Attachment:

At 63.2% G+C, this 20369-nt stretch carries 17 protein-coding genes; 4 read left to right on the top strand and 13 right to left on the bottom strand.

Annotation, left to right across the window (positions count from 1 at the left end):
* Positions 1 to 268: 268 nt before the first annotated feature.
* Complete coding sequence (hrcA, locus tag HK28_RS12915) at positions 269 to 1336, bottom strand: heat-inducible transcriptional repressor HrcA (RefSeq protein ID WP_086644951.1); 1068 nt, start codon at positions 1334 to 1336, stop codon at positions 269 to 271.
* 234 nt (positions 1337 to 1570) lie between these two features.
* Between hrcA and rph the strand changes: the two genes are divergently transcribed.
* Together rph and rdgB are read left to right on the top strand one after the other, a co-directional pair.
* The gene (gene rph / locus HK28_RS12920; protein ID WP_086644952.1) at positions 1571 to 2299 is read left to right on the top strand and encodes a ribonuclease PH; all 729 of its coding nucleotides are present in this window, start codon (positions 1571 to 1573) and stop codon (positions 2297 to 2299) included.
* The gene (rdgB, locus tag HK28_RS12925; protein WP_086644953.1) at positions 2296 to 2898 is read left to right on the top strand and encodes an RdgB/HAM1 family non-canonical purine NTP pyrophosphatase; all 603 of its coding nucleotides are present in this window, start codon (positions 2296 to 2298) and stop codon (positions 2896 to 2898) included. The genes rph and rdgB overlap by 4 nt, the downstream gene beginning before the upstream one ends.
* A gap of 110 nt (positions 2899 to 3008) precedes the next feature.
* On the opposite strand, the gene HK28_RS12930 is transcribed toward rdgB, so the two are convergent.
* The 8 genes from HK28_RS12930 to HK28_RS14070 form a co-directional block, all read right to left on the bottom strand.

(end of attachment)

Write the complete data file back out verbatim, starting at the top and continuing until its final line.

At 63.2% G+C, this 20369-nt stretch carries 17 protein-coding genes; 4 read left to right on the top strand and 13 right to left on the bottom strand.

Annotation, left to right across the window (positions count from 1 at the left end):
* Positions 1 to 268: 268 nt before the first annotated feature.
* Complete coding sequence (hrcA, locus tag HK28_RS12915) at positions 269 to 1336, bottom strand: heat-inducible transcriptional repressor HrcA (RefSeq protein ID WP_086644951.1); 1068 nt, start codon at positions 1334 to 1336, stop codon at positions 269 to 271.
* 234 nt (positions 1337 to 1570) lie between these two features.
* Between hrcA and rph the strand changes: the two genes are divergently transcribed.
* Together rph and rdgB are read left to right on the top strand one after the other, a co-directional pair.
* The gene (gene rph / locus HK28_RS12920; protein ID WP_086644952.1) at positions 1571 to 2299 is read left to right on the top strand and encodes a ribonuclease PH; all 729 of its coding nucleotides are present in this window, start codon (positions 1571 to 1573) and stop codon (positions 2297 to 2299) included.
* The gene (rdgB, locus tag HK28_RS12925; protein WP_086644953.1) at positions 2296 to 2898 is read left to right on the top strand and encodes an RdgB/HAM1 family non-canonical purine NTP pyrophosphatase; all 603 of its coding nucleotides are present in this window, start codon (positions 2296 to 2298) and stop codon (positions 2896 to 2898) included. The genes rph and rdgB overlap by 4 nt, the downstream gene beginning before the upstream one ends.
* A gap of 110 nt (positions 2899 to 3008) precedes the next feature.
* On the opposite strand, the gene HK28_RS12930 is transcribed toward rdgB, so the two are convergent.
* The 8 genes from HK28_RS12930 to HK28_RS14070 form a co-directional block, all read right to left on the bottom strand.